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Hoffmann, R. A wiki for the life sciences where authorship matters. Nature Genetics (2008)

Serotonin 5-HT2C receptors as a target for the treatment of depressive and anxious states: focus on novel therapeutic strategies.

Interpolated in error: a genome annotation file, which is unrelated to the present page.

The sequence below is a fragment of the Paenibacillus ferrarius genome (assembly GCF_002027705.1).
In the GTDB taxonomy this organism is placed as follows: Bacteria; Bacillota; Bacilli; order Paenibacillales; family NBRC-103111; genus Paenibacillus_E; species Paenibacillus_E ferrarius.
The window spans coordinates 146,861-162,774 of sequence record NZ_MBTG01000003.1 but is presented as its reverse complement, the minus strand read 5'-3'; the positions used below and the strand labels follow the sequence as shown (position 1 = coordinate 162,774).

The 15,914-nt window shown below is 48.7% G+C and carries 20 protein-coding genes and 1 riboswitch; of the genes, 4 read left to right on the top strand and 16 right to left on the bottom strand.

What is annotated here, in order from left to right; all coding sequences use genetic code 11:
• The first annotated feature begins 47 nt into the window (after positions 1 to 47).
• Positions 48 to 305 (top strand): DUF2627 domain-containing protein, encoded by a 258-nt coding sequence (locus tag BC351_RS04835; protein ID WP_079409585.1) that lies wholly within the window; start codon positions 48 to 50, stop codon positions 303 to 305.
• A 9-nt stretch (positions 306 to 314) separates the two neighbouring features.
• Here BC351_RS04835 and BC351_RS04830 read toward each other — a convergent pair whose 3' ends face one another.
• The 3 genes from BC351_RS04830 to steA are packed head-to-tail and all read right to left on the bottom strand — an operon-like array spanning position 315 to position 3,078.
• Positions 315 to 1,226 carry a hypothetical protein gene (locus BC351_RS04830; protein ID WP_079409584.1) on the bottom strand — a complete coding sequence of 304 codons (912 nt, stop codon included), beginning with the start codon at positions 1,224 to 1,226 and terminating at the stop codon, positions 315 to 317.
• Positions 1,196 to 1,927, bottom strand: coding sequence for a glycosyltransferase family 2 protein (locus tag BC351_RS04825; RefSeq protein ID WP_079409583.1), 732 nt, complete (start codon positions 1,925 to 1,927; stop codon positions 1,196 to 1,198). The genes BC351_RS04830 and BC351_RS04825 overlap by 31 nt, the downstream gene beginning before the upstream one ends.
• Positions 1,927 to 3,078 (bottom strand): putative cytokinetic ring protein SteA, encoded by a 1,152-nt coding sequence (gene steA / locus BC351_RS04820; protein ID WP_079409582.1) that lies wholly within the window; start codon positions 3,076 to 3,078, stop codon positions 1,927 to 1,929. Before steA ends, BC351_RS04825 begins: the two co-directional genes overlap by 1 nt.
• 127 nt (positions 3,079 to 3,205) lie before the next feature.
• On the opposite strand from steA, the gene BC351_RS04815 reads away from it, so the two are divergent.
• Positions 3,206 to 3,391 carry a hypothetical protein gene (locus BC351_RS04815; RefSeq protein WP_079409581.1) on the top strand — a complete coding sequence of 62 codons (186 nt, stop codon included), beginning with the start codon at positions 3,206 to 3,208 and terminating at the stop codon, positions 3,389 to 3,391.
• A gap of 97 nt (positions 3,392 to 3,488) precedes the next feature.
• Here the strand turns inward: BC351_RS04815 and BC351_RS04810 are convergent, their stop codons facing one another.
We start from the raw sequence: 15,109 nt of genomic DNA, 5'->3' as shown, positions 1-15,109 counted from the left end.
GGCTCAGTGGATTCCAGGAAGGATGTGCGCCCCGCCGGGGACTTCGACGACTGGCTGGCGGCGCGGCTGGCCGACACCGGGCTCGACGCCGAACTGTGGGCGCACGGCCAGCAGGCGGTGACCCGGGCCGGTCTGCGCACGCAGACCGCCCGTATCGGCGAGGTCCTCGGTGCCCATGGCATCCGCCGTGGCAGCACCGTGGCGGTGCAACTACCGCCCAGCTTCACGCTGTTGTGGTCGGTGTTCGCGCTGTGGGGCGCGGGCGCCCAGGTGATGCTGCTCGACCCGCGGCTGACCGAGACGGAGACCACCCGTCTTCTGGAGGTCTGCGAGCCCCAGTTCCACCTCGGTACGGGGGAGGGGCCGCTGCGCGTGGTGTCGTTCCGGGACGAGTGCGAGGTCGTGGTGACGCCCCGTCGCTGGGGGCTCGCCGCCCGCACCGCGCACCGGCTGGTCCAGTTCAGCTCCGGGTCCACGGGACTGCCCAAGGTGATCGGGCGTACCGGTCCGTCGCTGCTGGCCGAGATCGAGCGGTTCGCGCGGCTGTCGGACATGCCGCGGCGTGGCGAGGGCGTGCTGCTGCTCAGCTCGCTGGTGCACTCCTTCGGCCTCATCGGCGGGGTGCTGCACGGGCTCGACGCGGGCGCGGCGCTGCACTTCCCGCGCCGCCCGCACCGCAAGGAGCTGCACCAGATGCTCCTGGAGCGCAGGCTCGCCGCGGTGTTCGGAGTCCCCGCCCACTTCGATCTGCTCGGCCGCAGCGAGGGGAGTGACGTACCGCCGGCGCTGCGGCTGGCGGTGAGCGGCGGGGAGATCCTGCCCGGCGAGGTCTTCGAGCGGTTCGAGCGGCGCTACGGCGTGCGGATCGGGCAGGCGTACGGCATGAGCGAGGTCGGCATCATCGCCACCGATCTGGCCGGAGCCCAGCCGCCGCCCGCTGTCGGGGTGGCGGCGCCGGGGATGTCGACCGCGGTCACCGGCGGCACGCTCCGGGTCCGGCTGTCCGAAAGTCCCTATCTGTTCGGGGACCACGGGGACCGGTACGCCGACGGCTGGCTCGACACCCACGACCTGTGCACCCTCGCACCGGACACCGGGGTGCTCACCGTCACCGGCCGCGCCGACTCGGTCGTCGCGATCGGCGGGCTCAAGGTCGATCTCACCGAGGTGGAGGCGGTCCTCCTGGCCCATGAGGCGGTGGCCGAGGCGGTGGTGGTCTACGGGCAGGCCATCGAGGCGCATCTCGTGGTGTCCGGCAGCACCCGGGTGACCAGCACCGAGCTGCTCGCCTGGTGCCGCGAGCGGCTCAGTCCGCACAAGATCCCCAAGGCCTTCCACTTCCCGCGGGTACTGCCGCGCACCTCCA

Serotonin (5-HT)2C receptors play an important role in the modulation of monoaminergic transmission, mood, motor behaviour, appetite and endocrine secretion, and alterations in their functional status have been detected in anxiodepressive states. Further, 5-HT2C sites are involved in the actions of several classes of antidepressant. At the onset of treatment, indirect activation of 5-HT2C receptors participates in the anxiogenic effects of selective 5-HT reuptake inhibitors (SSRIs) as well as their inhibition of sleep, sexual behaviour and appetite. Conversely, progressive down-regulation of 5-HT2C receptors parallels the gradual onset of clinical efficacy of SSRIs. Other antidepressants, such as nefazodone or mirtazapine, act as direct antagonists of 5-HT2C receptors. These observations underpin interest in 5-HT2C receptor blockade as a strategy for treating depressive and anxious states. This notion is supported by findings that 5-HT2C receptor antagonists stimulate dopaminergic and adrenergic pathways, exert antidepressant and anxiolytic actions in behavioural paradigms, and favour sleep and sexual function. In addition to selective antagonists, novel strategies for exploitation of 5-HT2C receptors embrace inverse agonists, allosteric modulators, ligands of homo/heterodimers, modulators of interactions with 'postsynaptic proteins', dual melatonin agonists/5-HT2C receptor antagonists and mixed 5-HT2C/alpha2-adrenergic antagonists. Intriguingly, there is evidence that stimulation of regionally discrete populations of 5-HT2C receptors is effective in certain behavioural models of antidepressant activity, and promotes neurogenesis in the hippocampus. This article explains how these ostensibly paradoxical actions of 5-HT2C antagonists and agonists can be reconciled and discusses both established and innovative strategies for the exploitation of 5-HT2C receptors in the improved management of depressed and anxious states.[1]


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